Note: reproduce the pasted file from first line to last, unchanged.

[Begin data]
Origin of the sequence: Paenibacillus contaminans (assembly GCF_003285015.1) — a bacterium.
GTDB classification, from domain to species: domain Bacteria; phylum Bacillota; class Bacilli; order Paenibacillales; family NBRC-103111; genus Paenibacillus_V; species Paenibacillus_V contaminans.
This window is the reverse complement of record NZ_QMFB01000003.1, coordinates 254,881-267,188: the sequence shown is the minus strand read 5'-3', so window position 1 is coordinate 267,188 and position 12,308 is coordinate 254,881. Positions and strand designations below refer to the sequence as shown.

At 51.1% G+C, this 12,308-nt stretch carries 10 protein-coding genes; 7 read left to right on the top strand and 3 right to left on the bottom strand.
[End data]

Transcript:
Origin of the sequence: Paenibacillus contaminans (assembly GCF_003285015.1) — a bacterium.
GTDB classification, from domain to species: domain Bacteria; phylum Bacillota; class Bacilli; order Paenibacillales; family NBRC-103111; genus Paenibacillus_V; species Paenibacillus_V contaminans.
This window is the reverse complement of record NZ_QMFB01000003.1, coordinates 254,881-267,188: the sequence shown is the minus strand read 5'-3', so window position 1 is coordinate 267,188 and position 12,308 is coordinate 254,881. Positions and strand designations below refer to the sequence as shown.

At 51.1% G+C, this 12,308-nt stretch carries 10 protein-coding genes; 7 read left to right on the top strand and 3 right to left on the bottom strand.